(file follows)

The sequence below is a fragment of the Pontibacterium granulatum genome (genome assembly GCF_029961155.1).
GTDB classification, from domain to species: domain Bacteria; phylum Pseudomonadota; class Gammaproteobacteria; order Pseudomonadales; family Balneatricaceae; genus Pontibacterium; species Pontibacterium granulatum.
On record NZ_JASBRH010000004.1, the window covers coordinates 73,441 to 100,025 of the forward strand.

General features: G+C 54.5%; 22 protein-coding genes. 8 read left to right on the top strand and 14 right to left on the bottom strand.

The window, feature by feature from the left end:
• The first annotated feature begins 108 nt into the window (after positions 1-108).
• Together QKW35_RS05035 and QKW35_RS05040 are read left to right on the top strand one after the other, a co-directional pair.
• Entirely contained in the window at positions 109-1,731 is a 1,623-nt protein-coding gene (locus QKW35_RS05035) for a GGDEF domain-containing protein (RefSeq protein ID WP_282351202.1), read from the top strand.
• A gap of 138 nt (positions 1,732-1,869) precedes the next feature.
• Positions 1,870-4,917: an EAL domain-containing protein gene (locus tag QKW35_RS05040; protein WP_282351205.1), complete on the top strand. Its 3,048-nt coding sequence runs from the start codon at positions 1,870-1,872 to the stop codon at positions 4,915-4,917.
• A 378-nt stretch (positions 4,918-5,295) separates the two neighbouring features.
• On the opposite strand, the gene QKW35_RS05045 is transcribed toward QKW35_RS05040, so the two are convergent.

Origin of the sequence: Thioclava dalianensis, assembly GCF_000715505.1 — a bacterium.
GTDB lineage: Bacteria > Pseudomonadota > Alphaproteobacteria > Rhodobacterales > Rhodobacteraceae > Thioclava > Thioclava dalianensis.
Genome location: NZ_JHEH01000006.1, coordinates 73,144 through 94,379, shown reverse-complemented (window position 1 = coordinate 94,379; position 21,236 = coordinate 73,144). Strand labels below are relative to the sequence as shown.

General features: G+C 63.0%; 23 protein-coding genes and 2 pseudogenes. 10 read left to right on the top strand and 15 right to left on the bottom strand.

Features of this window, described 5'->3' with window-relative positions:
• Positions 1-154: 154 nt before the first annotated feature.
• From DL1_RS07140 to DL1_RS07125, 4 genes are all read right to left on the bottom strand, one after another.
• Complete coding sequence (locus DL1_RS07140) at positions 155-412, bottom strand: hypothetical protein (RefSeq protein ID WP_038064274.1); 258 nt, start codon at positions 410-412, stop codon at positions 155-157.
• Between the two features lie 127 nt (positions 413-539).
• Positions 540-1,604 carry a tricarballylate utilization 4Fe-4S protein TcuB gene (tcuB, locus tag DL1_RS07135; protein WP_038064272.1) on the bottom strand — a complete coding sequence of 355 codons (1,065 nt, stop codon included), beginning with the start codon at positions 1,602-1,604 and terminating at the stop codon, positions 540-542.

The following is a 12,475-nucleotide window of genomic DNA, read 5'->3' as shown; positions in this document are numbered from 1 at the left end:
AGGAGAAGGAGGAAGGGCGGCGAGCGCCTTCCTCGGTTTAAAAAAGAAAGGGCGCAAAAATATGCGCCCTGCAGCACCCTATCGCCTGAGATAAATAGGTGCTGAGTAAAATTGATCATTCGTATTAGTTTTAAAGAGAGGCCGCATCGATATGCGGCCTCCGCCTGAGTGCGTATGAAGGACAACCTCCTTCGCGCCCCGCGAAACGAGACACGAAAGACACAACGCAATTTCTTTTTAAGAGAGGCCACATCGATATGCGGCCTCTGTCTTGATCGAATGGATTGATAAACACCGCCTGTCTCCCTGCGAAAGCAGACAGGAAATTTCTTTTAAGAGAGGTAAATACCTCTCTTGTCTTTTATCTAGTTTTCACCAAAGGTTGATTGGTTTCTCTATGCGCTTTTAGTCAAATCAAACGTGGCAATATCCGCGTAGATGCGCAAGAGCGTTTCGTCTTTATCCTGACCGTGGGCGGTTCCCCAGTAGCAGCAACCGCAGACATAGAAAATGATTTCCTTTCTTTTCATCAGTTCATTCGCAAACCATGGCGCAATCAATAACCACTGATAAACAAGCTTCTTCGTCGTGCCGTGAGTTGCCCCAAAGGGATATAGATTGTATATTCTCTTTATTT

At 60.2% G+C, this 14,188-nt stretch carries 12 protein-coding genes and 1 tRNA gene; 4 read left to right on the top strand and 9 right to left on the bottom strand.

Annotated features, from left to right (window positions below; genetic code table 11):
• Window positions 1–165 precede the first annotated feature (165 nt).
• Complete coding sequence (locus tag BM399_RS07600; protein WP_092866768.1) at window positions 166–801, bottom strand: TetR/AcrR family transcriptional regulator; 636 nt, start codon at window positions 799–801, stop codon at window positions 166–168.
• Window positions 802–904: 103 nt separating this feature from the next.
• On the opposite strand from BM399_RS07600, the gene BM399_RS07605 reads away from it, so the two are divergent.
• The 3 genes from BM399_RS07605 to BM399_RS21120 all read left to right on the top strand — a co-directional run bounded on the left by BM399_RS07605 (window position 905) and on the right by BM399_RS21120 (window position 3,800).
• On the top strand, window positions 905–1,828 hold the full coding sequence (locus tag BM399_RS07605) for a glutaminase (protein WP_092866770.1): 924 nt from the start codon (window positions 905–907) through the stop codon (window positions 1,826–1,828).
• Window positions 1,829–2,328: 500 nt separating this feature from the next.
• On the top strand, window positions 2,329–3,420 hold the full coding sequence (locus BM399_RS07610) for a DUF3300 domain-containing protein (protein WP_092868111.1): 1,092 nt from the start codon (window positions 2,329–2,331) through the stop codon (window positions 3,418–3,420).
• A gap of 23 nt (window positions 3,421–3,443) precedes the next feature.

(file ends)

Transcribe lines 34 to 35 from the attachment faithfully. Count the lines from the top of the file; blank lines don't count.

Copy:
• On the top strand, window positions 2,329–3,420 hold the full coding sequence (locus BM399_RS07610) for a DUF3300 domain-containing protein (protein WP_092868111.1): 1,092 nt from the start codon (window positions 2,329–2,331) through the stop codon (window positions 3,418–3,420).
• A gap of 23 nt (window positions 3,421–3,443) precedes the next feature.